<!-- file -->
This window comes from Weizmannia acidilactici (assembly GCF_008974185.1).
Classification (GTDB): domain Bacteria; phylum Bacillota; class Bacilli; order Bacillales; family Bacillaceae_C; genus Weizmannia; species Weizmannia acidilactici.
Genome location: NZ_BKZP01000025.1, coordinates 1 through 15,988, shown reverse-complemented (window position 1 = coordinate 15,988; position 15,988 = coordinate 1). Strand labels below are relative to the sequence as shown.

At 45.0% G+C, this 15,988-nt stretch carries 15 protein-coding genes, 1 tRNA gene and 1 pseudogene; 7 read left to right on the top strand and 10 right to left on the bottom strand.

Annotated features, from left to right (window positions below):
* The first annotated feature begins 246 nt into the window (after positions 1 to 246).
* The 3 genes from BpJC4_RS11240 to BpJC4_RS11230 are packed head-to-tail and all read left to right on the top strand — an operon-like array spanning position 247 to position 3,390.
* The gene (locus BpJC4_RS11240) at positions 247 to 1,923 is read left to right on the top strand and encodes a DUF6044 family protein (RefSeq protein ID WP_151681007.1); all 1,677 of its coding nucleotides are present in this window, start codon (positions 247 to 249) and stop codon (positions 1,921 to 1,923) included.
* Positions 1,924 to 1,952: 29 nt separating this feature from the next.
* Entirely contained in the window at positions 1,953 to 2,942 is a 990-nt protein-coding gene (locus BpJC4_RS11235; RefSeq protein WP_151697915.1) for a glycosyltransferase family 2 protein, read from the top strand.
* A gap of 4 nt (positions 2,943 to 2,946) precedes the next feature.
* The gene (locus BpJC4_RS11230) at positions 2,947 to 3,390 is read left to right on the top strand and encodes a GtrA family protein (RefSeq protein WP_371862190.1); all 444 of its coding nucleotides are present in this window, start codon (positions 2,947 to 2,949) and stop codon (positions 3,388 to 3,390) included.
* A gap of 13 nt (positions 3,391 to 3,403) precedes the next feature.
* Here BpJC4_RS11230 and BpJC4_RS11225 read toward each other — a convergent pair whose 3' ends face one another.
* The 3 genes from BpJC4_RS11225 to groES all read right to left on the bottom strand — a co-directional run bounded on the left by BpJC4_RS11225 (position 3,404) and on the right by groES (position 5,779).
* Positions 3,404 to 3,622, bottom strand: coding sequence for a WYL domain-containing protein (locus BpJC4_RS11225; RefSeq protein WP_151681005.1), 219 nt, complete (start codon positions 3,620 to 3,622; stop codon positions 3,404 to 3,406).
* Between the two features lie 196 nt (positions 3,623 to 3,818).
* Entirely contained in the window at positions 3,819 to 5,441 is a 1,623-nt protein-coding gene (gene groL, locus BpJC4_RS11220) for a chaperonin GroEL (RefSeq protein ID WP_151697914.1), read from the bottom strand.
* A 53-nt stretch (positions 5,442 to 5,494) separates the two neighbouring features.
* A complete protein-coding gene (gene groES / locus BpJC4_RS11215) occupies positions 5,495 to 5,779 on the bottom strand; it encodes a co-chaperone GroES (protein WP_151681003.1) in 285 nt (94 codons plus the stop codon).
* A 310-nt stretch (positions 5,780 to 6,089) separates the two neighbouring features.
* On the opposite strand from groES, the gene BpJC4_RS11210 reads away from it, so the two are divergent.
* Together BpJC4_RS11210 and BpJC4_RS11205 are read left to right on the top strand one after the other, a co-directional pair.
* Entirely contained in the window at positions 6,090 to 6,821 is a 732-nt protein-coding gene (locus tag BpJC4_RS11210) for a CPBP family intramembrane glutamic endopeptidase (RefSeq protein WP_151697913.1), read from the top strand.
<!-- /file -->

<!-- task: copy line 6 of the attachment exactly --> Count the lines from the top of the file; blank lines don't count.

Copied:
* The first annotated feature begins 246 nt into the window (after positions 1 to 246).